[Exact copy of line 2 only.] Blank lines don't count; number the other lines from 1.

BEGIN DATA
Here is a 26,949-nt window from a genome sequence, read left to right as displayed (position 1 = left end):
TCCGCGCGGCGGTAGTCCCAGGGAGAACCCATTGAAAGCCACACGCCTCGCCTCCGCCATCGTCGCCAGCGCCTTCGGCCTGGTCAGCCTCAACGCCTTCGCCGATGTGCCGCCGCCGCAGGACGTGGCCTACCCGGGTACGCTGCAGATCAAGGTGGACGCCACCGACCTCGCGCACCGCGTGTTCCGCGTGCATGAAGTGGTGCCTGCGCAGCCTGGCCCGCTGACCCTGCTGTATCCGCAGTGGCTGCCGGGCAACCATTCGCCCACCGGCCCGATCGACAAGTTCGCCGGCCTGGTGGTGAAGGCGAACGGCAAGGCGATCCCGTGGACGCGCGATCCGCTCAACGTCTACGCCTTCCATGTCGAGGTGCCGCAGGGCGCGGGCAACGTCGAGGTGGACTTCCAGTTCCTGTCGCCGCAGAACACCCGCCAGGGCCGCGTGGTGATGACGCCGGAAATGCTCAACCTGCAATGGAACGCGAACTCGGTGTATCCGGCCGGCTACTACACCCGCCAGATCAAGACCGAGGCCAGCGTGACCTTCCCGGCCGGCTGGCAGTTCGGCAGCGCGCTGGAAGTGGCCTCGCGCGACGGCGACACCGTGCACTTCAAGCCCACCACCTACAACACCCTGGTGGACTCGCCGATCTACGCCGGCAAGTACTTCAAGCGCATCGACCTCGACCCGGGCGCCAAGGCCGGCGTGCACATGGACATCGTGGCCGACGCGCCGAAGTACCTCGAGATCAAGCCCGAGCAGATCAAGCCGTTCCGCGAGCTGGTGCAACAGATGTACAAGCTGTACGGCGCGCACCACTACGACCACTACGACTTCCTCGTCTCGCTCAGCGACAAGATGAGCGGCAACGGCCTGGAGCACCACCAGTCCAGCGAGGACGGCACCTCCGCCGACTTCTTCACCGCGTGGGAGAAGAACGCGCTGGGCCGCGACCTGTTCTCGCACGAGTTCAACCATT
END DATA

TCCGCGCGGCGGTAGTCCCAGGGAGAACCCATTGAAAGCCACACGCCTCGCCTCCGCCATCGTCGCCAGCGCCTTCGGCCTGGTCAGCCTCAACGCCTTCGCCGATGTGCCGCCGCCGCAGGACGTGGCCTACCCGGGTACGCTGCAGATCAAGGTGGACGCCACCGACCTCGCGCACCGCGTGTTCCGCGTGCATGAAGTGGTGCCTGCGCAGCCTGGCCCGCTGACCCTGCTGTATCCGCAGTGGCTGCCGGGCAACCATTCGCCCACCGGCCCGATCGACAAGTTCGCCGGCCTGGTGGTGAAGGCGAACGGCAAGGCGATCCCGTGGACGCGCGATCCGCTCAACGTCTACGCCTTCCATGTCGAGGTGCCGCAGGGCGCGGGCAACGTCGAGGTGGACTTCCAGTTCCTGTCGCCGCAGAACACCCGCCAGGGCCGCGTGGTGATGACGCCGGAAATGCTCAACCTGCAATGGAACGCGAACTCGGTGTATCCGGCCGGCTACTACACCCGCCAGATCAAGACCGAGGCCAGCGTGACCTTCCCGGCCGGCTGGCAGTTCGGCAGCGCGCTGGAAGTGGCCTCGCGCGACGGCGACACCGTGCACTTCAAGCCCACCACCTACAACACCCTGGTGGACTCGCCGATCTACGCCGGCAAGTACTTCAAGCGCATCGACCTCGACCCGGGCGCCAAGGCCGGCGTGCACATGGACATCGTGGCCGACGCGCCGAAGTACCTCGAGATCAAGCCCGAGCAGATCAAGCCGTTCCGCGAGCTGGTGCAACAGATGTACAAGCTGTACGGCGCGCACCACTACGACCACTACGACTTCCTCGTCTCGCTCAGCGACAAGATGAGCGGCAACGGCCTGGAGCACCACCAGTCCAGCGAGGACGGCACCTCCGCCGACTTCTTCACCGCGTGGGAGAAGAACGCGCTGGGCCGCGACCTGTTCTCGCACGAGTTCAACCATT